Eddie Howe has the opportunity of a lifetime at Newcastle United
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A day after Emery revealed that he would not be leaving Villarreal to take charge of relegation-threatened Newcastle United, the club’s new owners moved on to Howe, who has been out of work for 15 months.
Talks are ongoing with Howe, who impressed the 19th-placed club’s owners in an interview during the recruitment process.
That thorough process had culminated in a move this week for Emery, who had indicated that he was ready to make the move ahead of Villarreal’s Champions League fixture against Young Boys on Tuesday night.
Emery had ticked all the boxes for a powerful ownership group looking for an appointment for the short-term AND the long-term following the departure of head coach Steve Bruce last month.
However, Emery issued a statement on what was his 50th birthday revealing that he would stay in Spain.
“No matter how much noise there was yesterday in another country, there was transparency and loyalty within Villarreal and the Roig family (the club’s owners) and their staff,” said Emery, who led the club to victory in the Europa League last season.
"That’s maximum for me, and that’s most important for me. Villarreal’s my home, and I’m 100% committed to stay here.”
Emery opted to stay, so the club, which had been hoping to make an appointment ahead of Saturday’s game against Brighton and Hove Albion at the Amex Stadium, quickly moved on to Howe, who left Bournemouth last year following the club’s relegation.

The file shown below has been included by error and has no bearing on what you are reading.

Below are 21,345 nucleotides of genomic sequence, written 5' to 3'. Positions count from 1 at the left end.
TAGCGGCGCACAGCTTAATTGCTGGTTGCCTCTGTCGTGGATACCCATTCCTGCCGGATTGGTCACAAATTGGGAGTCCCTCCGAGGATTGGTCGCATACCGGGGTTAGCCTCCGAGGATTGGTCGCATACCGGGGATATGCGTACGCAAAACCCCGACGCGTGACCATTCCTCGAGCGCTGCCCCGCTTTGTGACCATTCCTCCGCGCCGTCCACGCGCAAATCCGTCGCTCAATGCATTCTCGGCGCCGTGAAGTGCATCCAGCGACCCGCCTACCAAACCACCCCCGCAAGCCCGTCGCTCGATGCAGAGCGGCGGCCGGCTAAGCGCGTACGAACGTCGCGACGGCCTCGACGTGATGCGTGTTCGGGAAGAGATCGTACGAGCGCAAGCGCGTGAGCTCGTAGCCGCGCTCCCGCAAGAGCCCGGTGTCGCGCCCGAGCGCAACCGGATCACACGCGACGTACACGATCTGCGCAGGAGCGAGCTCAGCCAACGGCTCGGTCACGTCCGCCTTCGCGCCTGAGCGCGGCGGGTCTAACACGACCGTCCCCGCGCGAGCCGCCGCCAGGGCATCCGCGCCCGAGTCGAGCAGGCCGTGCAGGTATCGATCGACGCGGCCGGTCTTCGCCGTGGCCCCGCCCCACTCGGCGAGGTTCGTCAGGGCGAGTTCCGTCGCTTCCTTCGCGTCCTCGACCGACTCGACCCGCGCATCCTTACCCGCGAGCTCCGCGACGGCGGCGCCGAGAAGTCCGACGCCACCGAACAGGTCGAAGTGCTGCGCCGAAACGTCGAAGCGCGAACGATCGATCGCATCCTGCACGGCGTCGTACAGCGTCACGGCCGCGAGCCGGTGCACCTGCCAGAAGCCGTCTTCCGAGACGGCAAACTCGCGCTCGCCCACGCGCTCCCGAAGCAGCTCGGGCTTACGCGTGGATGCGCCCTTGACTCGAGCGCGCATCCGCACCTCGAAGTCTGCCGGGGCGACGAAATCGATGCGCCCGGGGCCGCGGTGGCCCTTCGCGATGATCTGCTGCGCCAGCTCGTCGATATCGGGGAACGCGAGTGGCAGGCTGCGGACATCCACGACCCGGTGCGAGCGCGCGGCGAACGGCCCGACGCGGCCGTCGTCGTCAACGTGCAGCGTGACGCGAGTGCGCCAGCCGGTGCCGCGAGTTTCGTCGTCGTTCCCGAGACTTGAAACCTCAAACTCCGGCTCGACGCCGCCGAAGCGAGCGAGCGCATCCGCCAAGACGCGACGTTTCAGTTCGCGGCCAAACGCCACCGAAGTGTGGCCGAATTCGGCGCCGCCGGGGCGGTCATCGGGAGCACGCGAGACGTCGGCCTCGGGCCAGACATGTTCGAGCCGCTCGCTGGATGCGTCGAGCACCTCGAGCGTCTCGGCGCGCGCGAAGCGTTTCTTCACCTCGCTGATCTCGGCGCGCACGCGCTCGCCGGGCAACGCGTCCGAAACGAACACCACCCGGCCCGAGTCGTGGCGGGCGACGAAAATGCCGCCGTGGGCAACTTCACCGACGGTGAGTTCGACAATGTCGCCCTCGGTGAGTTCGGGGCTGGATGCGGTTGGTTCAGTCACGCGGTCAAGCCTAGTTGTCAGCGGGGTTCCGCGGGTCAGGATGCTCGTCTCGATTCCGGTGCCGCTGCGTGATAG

Howe doesn’t tick as many boxes as Emery, but his managerial CV is still impressive.
The 43-year-old – who rejected the Celtic job in May – took Bournemouth from the bottom of League Two to the Premier League for the first time in the club’s history.
What’s more, he did it all with an attractive brand of football – and he also kept the club in the top flight for five seasons.
Bournemouth fans sang: “We play from the back – with pace in attack.”
Howe, of course, worked with Callum Wilson, Matt Ritchie and Ryan Fraser during his time at Bournemouth, and he will know how to get the best out of them. No doubt Howe will also be excited at the prospect of working with Allan Saint-Maximin, such an influence on the pitch since his move from Nice two years ago.
Reinforcements, of course, are also needed. The January transfer window is also on the horizon, and, for once, the club, which is also looking to recruit a director of football, will be in a position to strengthen following the takeover, which ended Mike Ashley’s 14-year tenure as owner.
Yes, the position of United, without a win in any competition this season and six points adrift of safety, is worrying. A brutal run of games next month makes the immediate task even harder.
But Howe, unquestionably, won’t get a better opportunity to progress his managerial career given the wealth, and ambition, of the club’s new owners.